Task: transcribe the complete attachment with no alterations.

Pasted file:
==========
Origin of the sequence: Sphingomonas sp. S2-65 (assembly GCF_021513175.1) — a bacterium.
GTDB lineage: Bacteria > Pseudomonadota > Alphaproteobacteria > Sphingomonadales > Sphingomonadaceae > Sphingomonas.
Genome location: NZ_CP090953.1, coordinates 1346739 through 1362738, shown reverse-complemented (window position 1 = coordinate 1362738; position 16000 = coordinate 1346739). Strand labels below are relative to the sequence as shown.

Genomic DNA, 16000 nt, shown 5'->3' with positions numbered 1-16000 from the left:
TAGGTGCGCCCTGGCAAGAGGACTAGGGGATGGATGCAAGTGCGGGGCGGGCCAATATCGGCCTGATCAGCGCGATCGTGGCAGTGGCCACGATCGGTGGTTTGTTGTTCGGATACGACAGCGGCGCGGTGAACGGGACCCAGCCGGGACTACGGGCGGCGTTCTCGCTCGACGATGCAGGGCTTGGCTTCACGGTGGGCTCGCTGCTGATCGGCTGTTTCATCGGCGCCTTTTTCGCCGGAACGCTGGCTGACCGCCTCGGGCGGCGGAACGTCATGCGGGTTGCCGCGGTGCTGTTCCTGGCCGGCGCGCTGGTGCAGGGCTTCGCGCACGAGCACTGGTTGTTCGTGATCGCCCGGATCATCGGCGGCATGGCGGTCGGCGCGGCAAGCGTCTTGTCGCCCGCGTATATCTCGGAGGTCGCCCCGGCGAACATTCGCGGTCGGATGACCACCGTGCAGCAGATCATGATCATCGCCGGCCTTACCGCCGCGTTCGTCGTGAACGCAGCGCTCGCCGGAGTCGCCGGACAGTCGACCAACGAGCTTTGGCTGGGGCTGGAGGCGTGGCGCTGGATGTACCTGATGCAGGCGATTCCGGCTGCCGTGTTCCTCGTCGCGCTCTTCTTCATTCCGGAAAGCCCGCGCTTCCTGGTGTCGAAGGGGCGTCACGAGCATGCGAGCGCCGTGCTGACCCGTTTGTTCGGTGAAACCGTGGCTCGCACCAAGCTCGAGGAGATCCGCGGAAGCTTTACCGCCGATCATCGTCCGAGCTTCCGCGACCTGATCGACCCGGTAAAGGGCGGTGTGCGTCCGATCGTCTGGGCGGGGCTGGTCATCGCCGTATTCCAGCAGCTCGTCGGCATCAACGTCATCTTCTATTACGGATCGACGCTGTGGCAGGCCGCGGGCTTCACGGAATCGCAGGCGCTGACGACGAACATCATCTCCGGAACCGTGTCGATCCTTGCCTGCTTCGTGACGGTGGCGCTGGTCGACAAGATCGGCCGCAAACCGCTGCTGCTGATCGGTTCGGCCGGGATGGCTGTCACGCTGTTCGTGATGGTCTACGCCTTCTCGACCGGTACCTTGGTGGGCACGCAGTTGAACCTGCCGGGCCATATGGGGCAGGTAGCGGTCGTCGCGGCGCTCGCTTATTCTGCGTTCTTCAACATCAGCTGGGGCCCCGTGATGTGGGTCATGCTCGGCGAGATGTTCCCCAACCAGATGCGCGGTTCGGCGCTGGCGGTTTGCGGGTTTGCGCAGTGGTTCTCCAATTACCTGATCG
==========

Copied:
Origin of the sequence: Sphingomonas sp. S2-65 (assembly GCF_021513175.1) — a bacterium.
GTDB lineage: Bacteria > Pseudomonadota > Alphaproteobacteria > Sphingomonadales > Sphingomonadaceae > Sphingomonas.
Genome location: NZ_CP090953.1, coordinates 1346739 through 1362738, shown reverse-complemented (window position 1 = coordinate 1362738; position 16000 = coordinate 1346739). Strand labels below are relative to the sequence as shown.

Genomic DNA, 16000 nt, shown 5'->3' with positions numbered 1-16000 from the left:
TAGGTGCGCCCTGGCAAGAGGACTAGGGGATGGATGCAAGTGCGGGGCGGGCCAATATCGGCCTGATCAGCGCGATCGTGGCAGTGGCCACGATCGGTGGTTTGTTGTTCGGATACGACAGCGGCGCGGTGAACGGGACCCAGCCGGGACTACGGGCGGCGTTCTCGCTCGACGATGCAGGGCTTGGCTTCACGGTGGGCTCGCTGCTGATCGGCTGTTTCATCGGCGCCTTTTTCGCCGGAACGCTGGCTGACCGCCTCGGGCGGCGGAACGTCATGCGGGTTGCCGCGGTGCTGTTCCTGGCCGGCGCGCTGGTGCAGGGCTTCGCGCACGAGCACTGGTTGTTCGTGATCGCCCGGATCATCGGCGGCATGGCGGTCGGCGCGGCAAGCGTCTTGTCGCCCGCGTATATCTCGGAGGTCGCCCCGGCGAACATTCGCGGTCGGATGACCACCGTGCAGCAGATCATGATCATCGCCGGCCTTACCGCCGCGTTCGTCGTGAACGCAGCGCTCGCCGGAGTCGCCGGACAGTCGACCAACGAGCTTTGGCTGGGGCTGGAGGCGTGGCGCTGGATGTACCTGATGCAGGCGATTCCGGCTGCCGTGTTCCTCGTCGCGCTCTTCTTCATTCCGGAAAGCCCGCGCTTCCTGGTGTCGAAGGGGCGTCACGAGCATGCGAGCGCCGTGCTGACCCGTTTGTTCGGTGAAACCGTGGCTCGCACCAAGCTCGAGGAGATCCGCGGAAGCTTTACCGCCGATCATCGTCCGAGCTTCCGCGACCTGATCGACCCGGTAAAGGGCGGTGTGCGTCCGATCGTCTGGGCGGGGCTGGTCATCGCCGTATTCCAGCAGCTCGTCGGCATCAACGTCATCTTCTATTACGGATCGACGCTGTGGCAGGCCGCGGGCTTCACGGAATCGCAGGCGCTGACGACGAACATCATCTCCGGAACCGTGTCGATCCTTGCCTGCTTCGTGACGGTGGCGCTGGTCGACAAGATCGGCCGCAAACCGCTGCTGCTGATCGGTTCGGCCGGGATGGCTGTCACGCTGTTCGTGATGGTCTACGCCTTCTCGACCGGTACCTTGGTGGGCACGCAGTTGAACCTGCCGGGCCATATGGGGCAGGTAGCGGTCGTCGCGGCGCTCGCTTATTCTGCGTTCTTCAACATCAGCTGGGGCCCCGTGATGTGGGTCATGCTCGGCGAGATGTTCCCCAACCAGATGCGCGGTTCGGCGCTGGCGGTTTGCGGGTTTGCGCAGTGGTTCTCCAATTACCTGATCG